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School district sued after teacher boots girl from class for wearing pro-gun shirt following First Amendment lesson


A photo of a pro-gun T-shirt taken from court documents in the Bristow case is shown.

The mother of an Iowa student sued her daughter’s high school Monday after her daughter was suspended for wearing a pro-gun T-shirt.

Janet Bristow filed a federal lawsuit against the Johnston Community School District and several individuals on behalf of her daughter, identified as “A.B.” in court documents.

The complaint alleges that in Sept. 2022, just two days after A.B.’s teacher, Tom Griffin, covered students’ free speech rights in government class, A.B. was suspended from school for wearing a shirt that said “What part of ‘shall not be infringed’ do you not understand?” and featured an image of a rifle.

Bristow argues that her daughter had worn this shirt to school before without incident, and that it was meant to be an obvious commentary on Second Amendment rights. In the complaint, Bristow names not only the teacher who ousted her daughter from class, but also associate principals Nate Zittergruen and Randy Klein, principal Ryan Woods, school leadership director Chris Billings, and the Johnston Community School District itself.

Bristow argues that not only should the district have been aware of her daughter’s right to wear such a shirt, but that Griffin, an expert in constitutional rights, should have been clear on protections owed to A.B.

According to the complaint, Griffin “is not the ordinary teacher when it comes to knowing and understanding students’ rights to free speech under the U.S. Constitution.” Rather, it says, Griffin also works as an  adjunct professor of government and history at two nearby colleges, and was even named a James Madison Fellow — an award which came with tuition assistance for his master’s degree — for his exceptional high school teaching of the Constitution. Griffin even published articles on First Amendment law, which Bristow quoted in the complaint.

Despite Griffin’s academic expertise, though, Bristow says he told his government class that “although they had some right to free speech, that right was ‘extremely limited’ when the students stepped on school property.”

The complaint went on to detail just what Griffin told his class of high-school seniors:

Griffin told his students that their teacher (in this case, him) would decide what was acceptable speech in the classroom. And with respect to clothing—which was at the very core of the Tinker case—Griffin told his students that he would not allow students to wear any clothing that depicts guns, alcohol, or any other “inappropriate material.”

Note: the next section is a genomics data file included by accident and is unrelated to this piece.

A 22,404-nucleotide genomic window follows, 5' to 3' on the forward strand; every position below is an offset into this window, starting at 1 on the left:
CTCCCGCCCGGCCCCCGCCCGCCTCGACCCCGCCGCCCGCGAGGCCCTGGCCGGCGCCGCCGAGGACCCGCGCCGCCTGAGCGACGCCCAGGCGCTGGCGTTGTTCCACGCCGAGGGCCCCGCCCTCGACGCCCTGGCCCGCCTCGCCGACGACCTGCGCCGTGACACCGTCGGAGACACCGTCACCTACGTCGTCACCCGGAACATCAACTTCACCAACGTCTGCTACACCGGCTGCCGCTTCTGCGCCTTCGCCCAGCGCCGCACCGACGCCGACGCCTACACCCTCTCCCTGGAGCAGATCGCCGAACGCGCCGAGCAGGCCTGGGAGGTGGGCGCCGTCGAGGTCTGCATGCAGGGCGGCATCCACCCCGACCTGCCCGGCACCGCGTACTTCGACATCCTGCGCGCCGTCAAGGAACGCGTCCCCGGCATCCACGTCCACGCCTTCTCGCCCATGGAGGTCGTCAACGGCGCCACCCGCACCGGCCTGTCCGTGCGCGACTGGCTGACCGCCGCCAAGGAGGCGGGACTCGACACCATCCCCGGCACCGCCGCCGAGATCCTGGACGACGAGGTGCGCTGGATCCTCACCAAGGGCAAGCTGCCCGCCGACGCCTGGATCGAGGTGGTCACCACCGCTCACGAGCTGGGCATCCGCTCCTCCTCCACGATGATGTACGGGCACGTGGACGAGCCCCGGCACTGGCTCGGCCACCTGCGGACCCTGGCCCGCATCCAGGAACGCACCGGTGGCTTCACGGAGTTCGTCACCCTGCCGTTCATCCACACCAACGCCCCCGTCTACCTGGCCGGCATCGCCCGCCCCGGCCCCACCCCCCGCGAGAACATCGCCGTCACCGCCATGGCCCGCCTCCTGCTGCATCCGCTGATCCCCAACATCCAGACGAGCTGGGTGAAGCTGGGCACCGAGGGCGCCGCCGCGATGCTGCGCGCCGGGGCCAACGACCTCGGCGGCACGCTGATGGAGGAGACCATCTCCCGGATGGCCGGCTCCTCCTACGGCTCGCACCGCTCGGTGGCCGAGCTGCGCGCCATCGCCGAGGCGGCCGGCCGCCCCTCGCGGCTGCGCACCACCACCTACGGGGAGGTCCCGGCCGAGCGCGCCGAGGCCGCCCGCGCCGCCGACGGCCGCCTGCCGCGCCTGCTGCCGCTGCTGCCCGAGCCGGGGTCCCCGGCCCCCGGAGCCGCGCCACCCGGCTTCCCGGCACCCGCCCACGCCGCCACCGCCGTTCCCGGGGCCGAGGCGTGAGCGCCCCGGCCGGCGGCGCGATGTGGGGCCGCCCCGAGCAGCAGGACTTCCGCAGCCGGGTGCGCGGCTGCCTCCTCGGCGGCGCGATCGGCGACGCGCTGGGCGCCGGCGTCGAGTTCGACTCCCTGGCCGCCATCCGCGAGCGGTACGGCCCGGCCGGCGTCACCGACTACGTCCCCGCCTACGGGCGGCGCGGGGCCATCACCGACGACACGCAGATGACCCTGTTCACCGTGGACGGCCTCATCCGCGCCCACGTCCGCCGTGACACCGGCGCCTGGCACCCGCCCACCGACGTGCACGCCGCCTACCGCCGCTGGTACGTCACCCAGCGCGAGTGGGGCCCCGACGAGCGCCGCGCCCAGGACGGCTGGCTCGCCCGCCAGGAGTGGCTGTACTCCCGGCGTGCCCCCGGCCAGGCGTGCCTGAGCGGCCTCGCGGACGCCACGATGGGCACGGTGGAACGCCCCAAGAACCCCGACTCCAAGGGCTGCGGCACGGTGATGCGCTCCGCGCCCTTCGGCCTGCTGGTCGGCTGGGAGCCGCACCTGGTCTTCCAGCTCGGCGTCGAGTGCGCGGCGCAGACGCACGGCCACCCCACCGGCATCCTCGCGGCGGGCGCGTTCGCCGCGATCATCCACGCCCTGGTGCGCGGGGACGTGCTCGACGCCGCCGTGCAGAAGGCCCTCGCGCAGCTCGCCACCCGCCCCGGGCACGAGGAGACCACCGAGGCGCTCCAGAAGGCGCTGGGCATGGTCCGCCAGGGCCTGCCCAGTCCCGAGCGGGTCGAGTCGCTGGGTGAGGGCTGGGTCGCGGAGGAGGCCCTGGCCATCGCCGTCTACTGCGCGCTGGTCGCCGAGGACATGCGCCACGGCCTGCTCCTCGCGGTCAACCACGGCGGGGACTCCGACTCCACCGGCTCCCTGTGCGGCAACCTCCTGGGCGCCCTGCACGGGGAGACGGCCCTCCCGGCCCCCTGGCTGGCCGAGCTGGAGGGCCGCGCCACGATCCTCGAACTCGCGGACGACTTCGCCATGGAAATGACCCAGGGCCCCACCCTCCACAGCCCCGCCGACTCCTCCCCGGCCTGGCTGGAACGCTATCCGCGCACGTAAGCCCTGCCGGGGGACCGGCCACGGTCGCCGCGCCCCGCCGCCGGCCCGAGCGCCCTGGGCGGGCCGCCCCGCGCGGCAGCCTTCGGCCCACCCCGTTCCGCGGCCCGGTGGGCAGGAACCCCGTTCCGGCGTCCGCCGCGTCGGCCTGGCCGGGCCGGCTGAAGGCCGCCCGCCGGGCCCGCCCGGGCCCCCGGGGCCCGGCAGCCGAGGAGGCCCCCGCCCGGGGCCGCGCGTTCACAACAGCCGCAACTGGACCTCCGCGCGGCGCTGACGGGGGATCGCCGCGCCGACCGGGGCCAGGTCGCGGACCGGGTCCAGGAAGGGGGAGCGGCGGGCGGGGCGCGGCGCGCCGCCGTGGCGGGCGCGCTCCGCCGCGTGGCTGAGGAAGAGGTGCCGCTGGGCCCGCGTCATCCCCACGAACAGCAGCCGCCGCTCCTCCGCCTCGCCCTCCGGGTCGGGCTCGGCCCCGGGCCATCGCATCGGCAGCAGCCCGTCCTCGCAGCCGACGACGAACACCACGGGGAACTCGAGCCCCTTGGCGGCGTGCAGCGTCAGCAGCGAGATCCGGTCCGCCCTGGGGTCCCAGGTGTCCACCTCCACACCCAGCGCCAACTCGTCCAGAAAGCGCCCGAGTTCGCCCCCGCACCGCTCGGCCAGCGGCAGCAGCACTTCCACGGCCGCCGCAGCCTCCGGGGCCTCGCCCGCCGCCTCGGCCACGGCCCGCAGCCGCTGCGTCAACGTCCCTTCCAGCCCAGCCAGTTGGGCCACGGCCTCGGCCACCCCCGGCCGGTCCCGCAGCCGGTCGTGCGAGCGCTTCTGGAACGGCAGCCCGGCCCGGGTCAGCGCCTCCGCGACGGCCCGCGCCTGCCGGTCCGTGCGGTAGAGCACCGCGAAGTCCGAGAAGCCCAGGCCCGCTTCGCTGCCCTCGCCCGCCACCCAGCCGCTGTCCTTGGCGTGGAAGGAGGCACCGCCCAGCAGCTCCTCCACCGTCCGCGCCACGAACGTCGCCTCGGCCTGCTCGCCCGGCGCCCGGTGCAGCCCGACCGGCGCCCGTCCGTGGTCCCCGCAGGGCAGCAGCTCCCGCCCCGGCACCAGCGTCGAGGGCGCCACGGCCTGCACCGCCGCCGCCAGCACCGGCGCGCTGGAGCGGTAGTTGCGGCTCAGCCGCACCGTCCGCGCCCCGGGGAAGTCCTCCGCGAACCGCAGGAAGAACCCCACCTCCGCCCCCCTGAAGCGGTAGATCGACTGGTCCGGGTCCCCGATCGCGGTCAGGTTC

Griffin’s alleged reference to Tinker points to the 1969 U.S. Supreme Court precedent that famously held that neither “students [n]or teachers shed their constitutional rights to freedom of speech or expression at the schoolhouse gate.”

The complaint does not mention a far more recent ruling: the Supreme Court’s 2021 decision in Mahanoy Area School District v. B.L. In that case, involving the “Snapchatting Cheerleader,” the Court ruled 8 to 1 in favor of a high-school freshman who posted “F— cheer” on social media.

In the ruling, now-retired Justice Stephen Breyer wrote that the cheerleader’s post was “the kind of pure speech to which, were she an adult, the First Amendment would provide strong protection.”

Breyer also commented that “[i]t might be tempting to dismiss B. L.’s words as unworthy of the robust First Amendment protections,” but that sometimes, it is “necessary to protect the superfluous in order to preserve the necessary.”

Bristow argues that given the shirt’s quote of the Second Amendment, her daughter was “clearly making a political statement” that should have been protected. However, Bristow says that even after she and A.B. made extensive arguments about A.B.’s free speech rights, neither the school administrators nor the district budged.

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The complaint demands monetary damages, a “declaration that wearing clothing depicting a firearm in a non-threatening, non-violent manner is protected under the First Amendment,” and a permanent injunction prohibiting the school from banning clothing “that depicts firearms in a non-violent, non-threatening manner.”

A.B.’s suspension occurred in 2022, before the recent case in which a 6-year-old elementary school student in Virginia apparently brought a gun to school and shot his teacher. While the Virginia case is unrelated to free speech rights, the Bristow lawsuit will now proceed against the backdrop of the Mahanoy win for First Amendment rights as well as the many tragic instances of gun violence in schools.

A representative from the Johnston Community School District said Thursday that it had not yet been served with the Complaint, but declined to comment further.

Law&Crime contacted Bristow’s attorney for comment Thursday, but did not receive a response.

You can read the full complaint here.

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Elura is a columnist and trial analyst for Law & Crime. Elura is also a former civil prosecutor for NYC's Administration for Children's Services, the CEO of Lawyer Up, and the author of How To Talk To Your Lawyer and the Legalese-to-English series. Follow Elura on Twitter @elurananos